holding that failure to adequately develop an argument on appeal constitutes waiverSummary of this case from Denius v. Dunlap
Nos. 94-3970 94-3982
ARGUED OCTOBER 27, 1995
DECIDED FEBRUARY 27, 1996
C. Joseph Yast (argued), Northfield, IL, for James L. Gagan.
Kenneth D. Reed (argued), Abrahamson, Reed Adley, Hammond, IN, for Hans D. Theuer.
George J. Glendening (argued), Hammond, IN, E. Day Carman, E. Day Carman, E. Day Carman Associates, Newport Beach, CA, for American Cablevision, Incorporated, James A. Monroe, Charles M. Trimble, James Gouyd, Victor E. Sharar, Allwave Cable Construction Company, Incorporated.
Consolidated Appeals from the United States District Court for the Northern District of Indiana, Hammond Division.
No. 87 CV 732 — Andrew P. Rodovich, Magistrate Judge.
Before FLAUM, ROVNER, and EVANS, Circuit Judges.
The recent advent of direct satellite television, with its seemingly limitless access to hundreds of different channels, makes it somewhat hard to believe that just a short time ago most Americans only had access to the three major television networks and PBS. However, as cable television (CATV) grew from its infancy in 1949 in rural America (where broadcast signals were too faint to receive) to most urban areas in the late 1970's and early 1980's, so did the variety and number of television channels, thereby changing forever the television-watching options for American viewers. The ensuing race to wire the country with cable television spurred numerous CATV business ventures. This case arises from one such undertaking; the investment by the plaintiff, James L. Gagan, in a cable television limited partnership, known as South Hesperia, in 1982. In 1987, after Gagan's investment turned sour, he filed a complaint against 14 individuals, corporations, and limited partnerships alleging claims under the federal Racketeer Influenced and Corrupt Organizations Act (RICO), 18 U.S.C. § 1961-1968, and other claims under state law.
When the case was filed it was assigned to Chief Judge Allen Sharp of the United States District Court for the Northern District of Indiana. Judge Sharp ordered bifurcation of the RICO claims from the state law claims, and a trial began in September 1990. At the conclusion of the plaintiff's evidence, Judge Sharp directed a verdict in the defendants' favor on the substantive RICO claims under § 1962(b) and § 1962(c). The remaining RICO conspiracy claim under § 1962(d) was submitted to a jury, which deliberated but could not reach a verdict. A mistrial was declared, and the case was transferred, with the consent of the parties, to Magistrate Judge Andrew P. Rodovich for a second trial.
Prior to the start of the second trial in 1994, Judge Rodovich issued an order defining the scope of Judge Sharp's prior ruling on the RICO claims. Judge Rodovich would not allow relitigation of the substantive RICO claims (§§ 1962(b) and (c)), and he ordered that the § 1962(d) conspiracy claim be limited to a charge that the defendants violated RICO when South Hesperia's assets were sold. The judge also ordered that all other claims, including Gagan's state law claims and the defendants' counterclaims, be tried at the same time to the new jury. Finally, he settled a state choice of law issue, ordering that Indiana law apply to the fraud claim and that the law of Arizona govern the contract claim.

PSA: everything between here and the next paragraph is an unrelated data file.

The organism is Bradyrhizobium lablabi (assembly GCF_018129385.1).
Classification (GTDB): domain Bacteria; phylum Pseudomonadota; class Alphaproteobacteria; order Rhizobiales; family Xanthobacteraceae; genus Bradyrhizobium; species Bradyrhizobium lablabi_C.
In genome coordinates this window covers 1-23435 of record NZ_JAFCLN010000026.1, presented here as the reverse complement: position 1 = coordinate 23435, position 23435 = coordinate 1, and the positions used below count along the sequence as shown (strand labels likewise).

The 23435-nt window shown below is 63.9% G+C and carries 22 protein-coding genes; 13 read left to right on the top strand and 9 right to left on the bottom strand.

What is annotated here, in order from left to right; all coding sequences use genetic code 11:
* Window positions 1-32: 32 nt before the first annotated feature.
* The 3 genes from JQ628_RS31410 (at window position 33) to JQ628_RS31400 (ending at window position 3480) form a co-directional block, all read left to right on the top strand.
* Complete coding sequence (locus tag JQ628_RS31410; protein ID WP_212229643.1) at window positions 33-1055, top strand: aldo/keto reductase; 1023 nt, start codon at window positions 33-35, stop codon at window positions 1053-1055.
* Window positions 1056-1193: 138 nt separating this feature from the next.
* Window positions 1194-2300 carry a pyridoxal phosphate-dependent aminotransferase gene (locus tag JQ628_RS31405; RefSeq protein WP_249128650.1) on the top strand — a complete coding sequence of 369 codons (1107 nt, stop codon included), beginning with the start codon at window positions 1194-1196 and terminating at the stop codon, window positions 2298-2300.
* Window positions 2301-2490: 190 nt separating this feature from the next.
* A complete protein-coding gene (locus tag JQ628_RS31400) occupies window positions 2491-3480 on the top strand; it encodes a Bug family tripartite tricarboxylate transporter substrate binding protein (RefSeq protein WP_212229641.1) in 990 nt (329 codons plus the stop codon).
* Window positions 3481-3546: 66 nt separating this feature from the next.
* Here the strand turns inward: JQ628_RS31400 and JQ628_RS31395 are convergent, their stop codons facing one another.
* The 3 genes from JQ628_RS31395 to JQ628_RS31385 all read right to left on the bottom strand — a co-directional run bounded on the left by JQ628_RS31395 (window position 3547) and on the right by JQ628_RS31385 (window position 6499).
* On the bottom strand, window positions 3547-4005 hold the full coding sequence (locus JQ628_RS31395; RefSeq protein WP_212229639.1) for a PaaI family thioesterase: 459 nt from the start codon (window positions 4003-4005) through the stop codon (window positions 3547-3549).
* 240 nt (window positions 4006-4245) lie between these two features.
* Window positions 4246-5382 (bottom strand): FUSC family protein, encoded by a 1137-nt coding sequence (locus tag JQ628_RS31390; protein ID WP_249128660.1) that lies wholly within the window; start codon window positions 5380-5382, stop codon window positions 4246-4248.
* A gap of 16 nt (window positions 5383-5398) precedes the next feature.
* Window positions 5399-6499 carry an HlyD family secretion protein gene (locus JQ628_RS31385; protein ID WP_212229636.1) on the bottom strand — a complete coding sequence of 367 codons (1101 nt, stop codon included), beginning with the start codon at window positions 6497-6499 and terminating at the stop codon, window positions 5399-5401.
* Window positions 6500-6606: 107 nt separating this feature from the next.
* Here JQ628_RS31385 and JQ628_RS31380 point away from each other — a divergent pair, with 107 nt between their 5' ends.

After a two-week trial, the jury returned a verdict in favor of Gagan on the RICO claim and most of the state law claims. The jury also shut the defendants out on their counterclaims. This appeal followed.
Losers in a trial can go hunting for relief on appeal with a rifle or a shotgun. The rifle is better. As we have noted, the shotgun approach may hit the target with something but it runs the risk of obscuring significant issues by dilution. United States v. Levy, 741 F.2d 915, 924 (7th Cir.), cert. denied, 469 U.S. 1021 (1984). The defendants here, apparently not impressed with our statement in Levy, have brought their shotgun to Chicago.
In the hope of finding error, either by the judge or the jury, the defendants raise many arguments, several of which are either undeveloped or waived. First, they assert that Gagan lacked RICO standing and, generally, that the evidence is insufficient to support the RICO finding. They allege insufficiency of evidence to support the state law claims and resulting inconsistencies in the verdict. They contend the district court erred in granting Gagan's motion in limine which sought to exclude certain evidence. They assert further error by the court in denying their summary judgment motion, and they challenge the verdict against them on their counterclaim. Finally, defendant Hans D. Theurer, who proceeded at trial pro se, challenges the verdict against him on the breach of fiduciary duty claim and the court's refusal to grant him leave to plead the affirmative defense of discharge in bankruptcy.
The resolution of these issues requires a rather lengthy review of the facts which we review in the light most favorable to Gagan, who prevailed at the trial of this case. We start with the South Hesperia limited partnership, which we divide into three phases: organizational, operational, and sale. The "organizational" phase began in 1981 when defendant Victor Sharar was contacted by Paul Skulsky. Skulsky proposed setting up a bunch of tax-sheltered limited partnerships to fund, build, and operate cable television systems in Hesperia, an unincorporated area of San Bernardino County, California. Skulsky gave Sharar $225,000 in "seed money" to get the venture moving. In exchange, Skulsky was given a 25 percent share of profits to be realized. An associate of Skulsky's, Marc Pozner, instructed Sharar to set up about a dozen Nevada corporations, including Security Cable Consulting Company, Inc. and defendant Allwave Cable Construction Company, Inc. Skulsky contacted defendant James Monroe, Sharar's son-in-law, and got him involved in the CATV limited partnerships. Monroe became the general partner of South Hesperia.